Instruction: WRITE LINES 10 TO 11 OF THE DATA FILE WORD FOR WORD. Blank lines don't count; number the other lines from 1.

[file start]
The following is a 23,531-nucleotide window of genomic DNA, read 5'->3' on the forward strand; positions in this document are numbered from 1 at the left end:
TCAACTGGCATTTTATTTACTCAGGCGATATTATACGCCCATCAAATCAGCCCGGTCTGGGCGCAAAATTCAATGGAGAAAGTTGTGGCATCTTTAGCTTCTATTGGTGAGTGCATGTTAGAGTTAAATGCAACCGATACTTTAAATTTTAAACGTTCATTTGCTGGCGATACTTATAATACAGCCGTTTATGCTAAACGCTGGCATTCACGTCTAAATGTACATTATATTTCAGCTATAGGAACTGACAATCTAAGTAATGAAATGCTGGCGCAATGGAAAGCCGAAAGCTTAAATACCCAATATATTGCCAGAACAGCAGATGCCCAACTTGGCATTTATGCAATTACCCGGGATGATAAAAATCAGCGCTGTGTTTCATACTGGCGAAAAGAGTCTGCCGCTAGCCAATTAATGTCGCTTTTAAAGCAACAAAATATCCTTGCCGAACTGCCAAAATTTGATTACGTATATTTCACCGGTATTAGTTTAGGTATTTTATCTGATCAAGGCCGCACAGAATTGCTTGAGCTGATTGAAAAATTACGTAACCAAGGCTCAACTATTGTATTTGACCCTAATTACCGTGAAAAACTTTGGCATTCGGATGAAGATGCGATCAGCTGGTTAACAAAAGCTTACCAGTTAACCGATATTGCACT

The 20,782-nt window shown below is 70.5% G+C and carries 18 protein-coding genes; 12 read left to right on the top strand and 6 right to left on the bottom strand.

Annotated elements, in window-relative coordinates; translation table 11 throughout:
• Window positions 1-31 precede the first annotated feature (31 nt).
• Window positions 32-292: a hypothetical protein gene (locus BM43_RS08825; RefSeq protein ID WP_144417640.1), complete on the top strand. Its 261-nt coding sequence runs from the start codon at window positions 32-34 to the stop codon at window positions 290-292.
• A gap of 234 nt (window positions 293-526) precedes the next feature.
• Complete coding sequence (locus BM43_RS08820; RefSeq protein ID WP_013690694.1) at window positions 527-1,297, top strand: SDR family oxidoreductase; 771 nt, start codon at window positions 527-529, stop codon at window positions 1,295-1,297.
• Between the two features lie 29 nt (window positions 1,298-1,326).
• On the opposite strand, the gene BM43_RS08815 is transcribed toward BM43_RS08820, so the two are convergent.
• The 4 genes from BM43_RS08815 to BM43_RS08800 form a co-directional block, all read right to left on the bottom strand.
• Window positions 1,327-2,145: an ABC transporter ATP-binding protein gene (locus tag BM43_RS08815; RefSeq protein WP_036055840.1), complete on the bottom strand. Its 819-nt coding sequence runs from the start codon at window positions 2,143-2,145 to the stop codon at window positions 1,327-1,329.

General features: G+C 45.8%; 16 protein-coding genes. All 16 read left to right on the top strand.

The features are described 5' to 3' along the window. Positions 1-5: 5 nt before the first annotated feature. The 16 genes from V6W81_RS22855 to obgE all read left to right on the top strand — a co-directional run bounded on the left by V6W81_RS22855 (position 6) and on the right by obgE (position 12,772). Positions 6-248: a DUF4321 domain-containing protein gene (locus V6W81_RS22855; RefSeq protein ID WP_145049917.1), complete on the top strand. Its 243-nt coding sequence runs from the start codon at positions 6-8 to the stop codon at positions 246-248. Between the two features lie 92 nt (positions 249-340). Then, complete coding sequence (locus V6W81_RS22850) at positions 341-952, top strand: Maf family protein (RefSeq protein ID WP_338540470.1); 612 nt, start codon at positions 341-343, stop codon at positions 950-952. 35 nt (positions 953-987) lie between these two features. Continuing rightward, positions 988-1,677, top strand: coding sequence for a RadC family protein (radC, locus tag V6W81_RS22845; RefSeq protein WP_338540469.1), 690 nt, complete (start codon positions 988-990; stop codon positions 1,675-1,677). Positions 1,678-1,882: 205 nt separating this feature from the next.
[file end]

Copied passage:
• On the opposite strand, the gene BM43_RS08815 is transcribed toward BM43_RS08820, so the two are convergent.
• The 4 genes from BM43_RS08815 to BM43_RS08800 form a co-directional block, all read right to left on the bottom strand.